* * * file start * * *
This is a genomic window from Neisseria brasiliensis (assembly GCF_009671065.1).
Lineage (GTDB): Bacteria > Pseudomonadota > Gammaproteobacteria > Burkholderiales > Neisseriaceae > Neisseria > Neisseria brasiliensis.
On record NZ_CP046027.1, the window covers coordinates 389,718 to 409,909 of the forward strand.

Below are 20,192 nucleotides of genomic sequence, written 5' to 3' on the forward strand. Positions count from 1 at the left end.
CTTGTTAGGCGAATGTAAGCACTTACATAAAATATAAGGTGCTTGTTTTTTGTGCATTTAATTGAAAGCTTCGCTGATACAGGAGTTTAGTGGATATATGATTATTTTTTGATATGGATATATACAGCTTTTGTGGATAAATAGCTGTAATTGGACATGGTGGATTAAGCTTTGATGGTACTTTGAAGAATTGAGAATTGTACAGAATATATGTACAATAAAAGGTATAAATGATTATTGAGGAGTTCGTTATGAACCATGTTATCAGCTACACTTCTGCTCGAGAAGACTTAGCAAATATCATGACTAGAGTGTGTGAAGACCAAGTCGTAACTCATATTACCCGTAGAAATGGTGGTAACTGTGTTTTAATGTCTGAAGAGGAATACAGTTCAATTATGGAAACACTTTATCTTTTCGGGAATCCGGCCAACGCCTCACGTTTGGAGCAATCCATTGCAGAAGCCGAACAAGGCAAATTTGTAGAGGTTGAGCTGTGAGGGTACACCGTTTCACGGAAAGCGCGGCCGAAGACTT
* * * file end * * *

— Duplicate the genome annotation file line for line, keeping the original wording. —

This is a genomic window from Neisseria brasiliensis (assembly GCF_009671065.1).
Lineage (GTDB): Bacteria > Pseudomonadota > Gammaproteobacteria > Burkholderiales > Neisseriaceae > Neisseria > Neisseria brasiliensis.
On record NZ_CP046027.1, the window covers coordinates 389,718 to 409,909 of the forward strand.

Below are 20,192 nucleotides of genomic sequence, written 5' to 3' on the forward strand. Positions count from 1 at the left end.
CTTGTTAGGCGAATGTAAGCACTTACATAAAATATAAGGTGCTTGTTTTTTGTGCATTTAATTGAAAGCTTCGCTGATACAGGAGTTTAGTGGATATATGATTATTTTTTGATATGGATATATACAGCTTTTGTGGATAAATAGCTGTAATTGGACATGGTGGATTAAGCTTTGATGGTACTTTGAAGAATTGAGAATTGTACAGAATATATGTACAATAAAAGGTATAAATGATTATTGAGGAGTTCGTTATGAACCATGTTATCAGCTACACTTCTGCTCGAGAAGACTTAGCAAATATCATGACTAGAGTGTGTGAAGACCAAGTCGTAACTCATATTACCCGTAGAAATGGTGGTAACTGTGTTTTAATGTCTGAAGAGGAATACAGTTCAATTATGGAAACACTTTATCTTTTCGGGAATCCGGCCAACGCCTCACGTTTGGAGCAATCCATTGCAGAAGCCGAACAAGGCAAATTTGTAGAGGTTGAGCTGTGAGGGTACACCGTTTCACGGAAAGCGCGGCCGAAGACTT